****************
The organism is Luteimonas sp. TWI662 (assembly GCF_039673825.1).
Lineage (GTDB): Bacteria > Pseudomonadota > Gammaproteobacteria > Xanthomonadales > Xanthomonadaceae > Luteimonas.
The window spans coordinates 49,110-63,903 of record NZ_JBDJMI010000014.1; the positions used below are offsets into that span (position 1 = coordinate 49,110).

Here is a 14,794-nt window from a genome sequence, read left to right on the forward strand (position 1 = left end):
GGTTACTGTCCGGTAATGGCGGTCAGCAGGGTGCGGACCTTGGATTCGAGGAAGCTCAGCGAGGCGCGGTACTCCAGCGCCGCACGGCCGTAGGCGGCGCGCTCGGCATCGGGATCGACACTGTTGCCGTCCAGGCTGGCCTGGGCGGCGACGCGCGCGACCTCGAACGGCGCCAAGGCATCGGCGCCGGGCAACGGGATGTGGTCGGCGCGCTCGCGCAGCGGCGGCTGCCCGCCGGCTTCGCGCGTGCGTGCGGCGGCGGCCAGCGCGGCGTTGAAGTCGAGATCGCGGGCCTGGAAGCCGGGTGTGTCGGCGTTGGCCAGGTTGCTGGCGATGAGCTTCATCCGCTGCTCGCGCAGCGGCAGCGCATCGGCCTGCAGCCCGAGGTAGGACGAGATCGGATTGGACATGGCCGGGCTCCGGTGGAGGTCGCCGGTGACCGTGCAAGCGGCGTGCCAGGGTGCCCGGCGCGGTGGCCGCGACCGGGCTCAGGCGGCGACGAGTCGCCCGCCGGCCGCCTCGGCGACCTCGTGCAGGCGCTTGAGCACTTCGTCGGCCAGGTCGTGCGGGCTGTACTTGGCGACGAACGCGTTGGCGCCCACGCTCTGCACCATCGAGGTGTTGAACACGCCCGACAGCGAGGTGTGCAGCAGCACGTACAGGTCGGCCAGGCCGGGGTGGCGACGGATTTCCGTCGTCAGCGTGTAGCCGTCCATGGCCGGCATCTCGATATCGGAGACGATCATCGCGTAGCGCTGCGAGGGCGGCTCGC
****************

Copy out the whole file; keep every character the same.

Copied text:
The organism is Luteimonas sp. TWI662 (assembly GCF_039673825.1).
Lineage (GTDB): Bacteria > Pseudomonadota > Gammaproteobacteria > Xanthomonadales > Xanthomonadaceae > Luteimonas.
The window spans coordinates 49,110-63,903 of record NZ_JBDJMI010000014.1; the positions used below are offsets into that span (position 1 = coordinate 49,110).

Here is a 14,794-nt window from a genome sequence, read left to right on the forward strand (position 1 = left end):
GGTTACTGTCCGGTAATGGCGGTCAGCAGGGTGCGGACCTTGGATTCGAGGAAGCTCAGCGAGGCGCGGTACTCCAGCGCCGCACGGCCGTAGGCGGCGCGCTCGGCATCGGGATCGACACTGTTGCCGTCCAGGCTGGCCTGGGCGGCGACGCGCGCGACCTCGAACGGCGCCAAGGCATCGGCGCCGGGCAACGGGATGTGGTCGGCGCGCTCGCGCAGCGGCGGCTGCCCGCCGGCTTCGCGCGTGCGTGCGGCGGCGGCCAGCGCGGCGTTGAAGTCGAGATCGCGGGCCTGGAAGCCGGGTGTGTCGGCGTTGGCCAGGTTGCTGGCGATGAGCTTCATCCGCTGCTCGCGCAGCGGCAGCGCATCGGCCTGCAGCCCGAGGTAGGACGAGATCGGATTGGACATGGCCGGGCTCCGGTGGAGGTCGCCGGTGACCGTGCAAGCGGCGTGCCAGGGTGCCCGGCGCGGTGGCCGCGACCGGGCTCAGGCGGCGACGAGTCGCCCGCCGGCCGCCTCGGCGACCTCGTGCAGGCGCTTGAGCACTTCGTCGGCCAGGTCGTGCGGGCTGTACTTGGCGACGAACGCGTTGGCGCCCACGCTCTGCACCATCGAGGTGTTGAACACGCCCGACAGCGAGGTGTGCAGCAGCACGTACAGGTCGGCCAGGCCGGGGTGGCGACGGATTTCCGTCGTCAGCGTGTAGCCGTCCATGGCCGGCATCTCGATATCGGAGACGATCATCGCGTAGCGCTGCGAGGGCGGCTCGC